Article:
In Sept. 2021, Emory University unveiled identity spaces on the first floor of the Alumni Memorial University Center (AMUC) following student-directed renovations to the Center for Women, Centro Latinx, Emory Black Student Union (EBSU) and the Office of Lesbian, Gay, Bisexual and Transgender (LGBT) Life, as well as the creation of Emory’s first-ever Asian Student Center.
However, this was only the first step in the Identity Spaces Project. The third floor of Cox Hall is undergoing a multimillion-dollar, 18,500-square-foot remodeling to “create a more just and equitable campus” and further accommodate the affinity spaces, Assistant Vice President of Campus Life Dona Yarbrough noted. This project is estimated to be completed in fall 2023.
“We are significantly upgrading our Belonging and Community Justice (BCJ) identity spaces to further Campus Life’s mission to support Emory students’ education, empowerment, wellbeing and sense of purpose and belonging,” Yarbrough wrote.
The expansion to Cox Hall will be a “game-changer” for Emory students, as well as BCJ programs, Yarbrough added. The new spaces will be larger and more functional. Additionally, BCJ staff offices will be co-located within the identity spaces for the first time in several years, making staff members more accessible to students.
The new location will also feature shared BCJ spaces, including a large kitchen, lounge areas and a multipurpose room aimed at building community within and across identity groups.
While the AMUC spaces were recently renovated, Yarbrough noted this was temporary, and that the University wants to ensure underrepresented students are accommodated and welcomed.
“We knew that the Cox Hall project would take several years to complete,” Yarbrough wrote. “In the meantime, the AMUC spaces needed to be refreshed, so we installed new carpet, bought new furniture and painted the space. The new furniture will be moved to the new spaces in Cox Hall when the project is complete.”
Yarbrough added that the University has not decided how the AMUC’s first floor spaces will be used after the Cox Hall renovation is complete. Campus Life first needs to study space needs.
Asian Pacific Islander Desi American Activists Co-President Anhhuy Do (24C) said he is “appreciative” of the affinity spaces’ expansion into Cox Hall.
“I’m really excited to see the renovation of the affinity spaces, especially considering the rich history of Asian American student activism,” Do said. “With our current space, a lot of the Asian student organizations have been able to build community, share culture and share deep personal conversations.”
Do said his goal for the new Asian Student Center location is to allow students to reflect on the history of Asian American advocacy and make their own space within the Emory community.
“I hope that this is an opportunity for students to learn about the importance of community building as well as being able to take this opportunity to learn about the diversity within our student body,” Do said.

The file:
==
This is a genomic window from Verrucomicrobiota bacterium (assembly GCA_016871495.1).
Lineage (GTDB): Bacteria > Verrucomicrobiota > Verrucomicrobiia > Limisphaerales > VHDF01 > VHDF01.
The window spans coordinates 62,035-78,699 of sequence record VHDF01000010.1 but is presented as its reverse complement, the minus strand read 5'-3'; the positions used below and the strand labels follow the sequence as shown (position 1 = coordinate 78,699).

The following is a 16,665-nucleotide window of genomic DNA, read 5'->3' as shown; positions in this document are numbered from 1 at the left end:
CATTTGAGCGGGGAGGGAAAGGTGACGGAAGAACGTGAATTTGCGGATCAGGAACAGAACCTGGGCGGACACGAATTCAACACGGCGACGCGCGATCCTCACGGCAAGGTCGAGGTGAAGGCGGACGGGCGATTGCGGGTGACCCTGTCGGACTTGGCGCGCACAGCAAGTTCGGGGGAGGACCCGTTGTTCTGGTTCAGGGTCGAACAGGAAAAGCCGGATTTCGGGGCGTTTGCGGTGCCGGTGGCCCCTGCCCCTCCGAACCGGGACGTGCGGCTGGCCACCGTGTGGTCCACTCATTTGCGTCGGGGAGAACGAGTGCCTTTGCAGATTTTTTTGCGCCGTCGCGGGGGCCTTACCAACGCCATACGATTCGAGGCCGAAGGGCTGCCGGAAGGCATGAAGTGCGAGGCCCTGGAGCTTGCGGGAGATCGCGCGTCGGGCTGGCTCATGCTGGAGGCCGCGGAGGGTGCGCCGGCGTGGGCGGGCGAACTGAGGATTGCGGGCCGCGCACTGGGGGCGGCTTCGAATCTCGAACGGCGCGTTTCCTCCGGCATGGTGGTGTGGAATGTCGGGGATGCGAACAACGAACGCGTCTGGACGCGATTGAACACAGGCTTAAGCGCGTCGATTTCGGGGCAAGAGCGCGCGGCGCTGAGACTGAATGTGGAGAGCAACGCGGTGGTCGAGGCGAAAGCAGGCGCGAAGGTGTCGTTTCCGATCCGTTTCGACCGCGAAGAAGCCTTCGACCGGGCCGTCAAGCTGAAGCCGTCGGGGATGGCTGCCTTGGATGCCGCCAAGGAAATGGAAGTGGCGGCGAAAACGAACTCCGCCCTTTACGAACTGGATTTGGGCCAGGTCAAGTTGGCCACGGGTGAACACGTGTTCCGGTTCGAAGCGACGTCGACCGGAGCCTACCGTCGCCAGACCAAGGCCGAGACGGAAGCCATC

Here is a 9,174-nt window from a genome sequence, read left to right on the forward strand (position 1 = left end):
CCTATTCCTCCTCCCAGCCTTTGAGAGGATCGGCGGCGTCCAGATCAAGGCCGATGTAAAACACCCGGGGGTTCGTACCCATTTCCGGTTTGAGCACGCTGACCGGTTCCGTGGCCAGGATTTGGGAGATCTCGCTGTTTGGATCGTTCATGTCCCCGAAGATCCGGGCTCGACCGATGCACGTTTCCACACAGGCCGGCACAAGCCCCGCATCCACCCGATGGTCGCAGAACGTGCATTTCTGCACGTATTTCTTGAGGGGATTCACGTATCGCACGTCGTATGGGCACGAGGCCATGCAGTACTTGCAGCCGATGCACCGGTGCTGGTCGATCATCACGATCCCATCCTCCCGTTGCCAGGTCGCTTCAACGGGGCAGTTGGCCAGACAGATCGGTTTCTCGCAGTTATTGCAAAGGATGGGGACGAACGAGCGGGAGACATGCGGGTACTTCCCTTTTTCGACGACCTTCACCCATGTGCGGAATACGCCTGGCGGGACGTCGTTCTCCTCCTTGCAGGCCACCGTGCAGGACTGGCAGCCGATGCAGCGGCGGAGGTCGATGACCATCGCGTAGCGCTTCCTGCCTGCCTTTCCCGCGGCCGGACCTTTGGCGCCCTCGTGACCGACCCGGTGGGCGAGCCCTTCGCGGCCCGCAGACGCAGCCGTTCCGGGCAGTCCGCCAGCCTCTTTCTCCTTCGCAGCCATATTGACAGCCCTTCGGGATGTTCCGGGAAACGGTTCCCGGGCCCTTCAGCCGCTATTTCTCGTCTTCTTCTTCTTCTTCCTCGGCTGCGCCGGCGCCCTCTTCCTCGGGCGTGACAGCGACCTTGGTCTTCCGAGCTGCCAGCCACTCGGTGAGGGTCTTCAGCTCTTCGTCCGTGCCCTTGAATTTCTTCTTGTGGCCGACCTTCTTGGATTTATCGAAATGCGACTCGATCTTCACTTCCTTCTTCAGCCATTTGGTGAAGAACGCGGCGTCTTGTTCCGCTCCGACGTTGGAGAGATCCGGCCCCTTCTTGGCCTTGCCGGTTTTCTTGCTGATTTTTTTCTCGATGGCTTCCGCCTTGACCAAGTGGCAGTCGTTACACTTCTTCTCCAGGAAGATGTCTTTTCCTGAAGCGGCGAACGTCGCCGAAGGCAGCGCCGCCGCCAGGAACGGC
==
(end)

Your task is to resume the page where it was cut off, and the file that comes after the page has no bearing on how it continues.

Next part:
Regina Morales (23C), the vice president of Emory’s Latinx Student Organization, which works closely with Centro Latinx, said that although moving multiple times in the last couple of years has been frustrating, she hopes the new permanent location will benefit students.
“The spaces that we do have in the AMUC, they’re nice and they’ve been renovated, but they’re not big enough for the amount of students that we have that do identify with [affinity] groups,” Morales said. “I hope this renovation is going to be helpful for future events.”
On a broader scale, Yarbrough mentioned that this renovation will be valuable to the Emory community by helping diversity, equity and inclusion initiatives on campus.
“Belonging and Community Justice helps students find community at Emory,” Yarbrough wrote. “Feeling a sense of belonging in the University community is critical for student success.”
Even if students do not identify with one of the spaces, they are still welcomed to attend and participate in events.
“The Belonging and Community Justice spaces are open to all students, and we encourage all students to drop by and attend events in the spaces,” Yarbrough noted. “In addition to being spaces that support and celebrate students of color, women and LGBTQ students, BCJ offices deliver education and elevate awareness on issues of justice, equity, diversity and inclusion for the entire campus community.”
Morales added that students who are not members of a certain affinity group can be better allies by taking the initiative to educate themselves rather than relying on minority students.
“It can get very tiring having to keep telling people what our struggles are,” Morales said. “One of the best ways [to be an ally] is coming to events and being with people. I know it can be a little intimidating, but it’s always nice to see when people come that are eager to learn and connect with the community.”
Editor-in-Chief Brammhi Balarajan (23C) was a student ambassador for designing the Asian Student Center and had no role in writing or editing this article.
Update (10/19/22 at 9:51 p.m.): A previous version of this article stated that Anhhuy Do (24C) is the chief of staff of the Asian Student Center. In fact, Do is the co-president of Asian Pacific Islander Desi American Activists.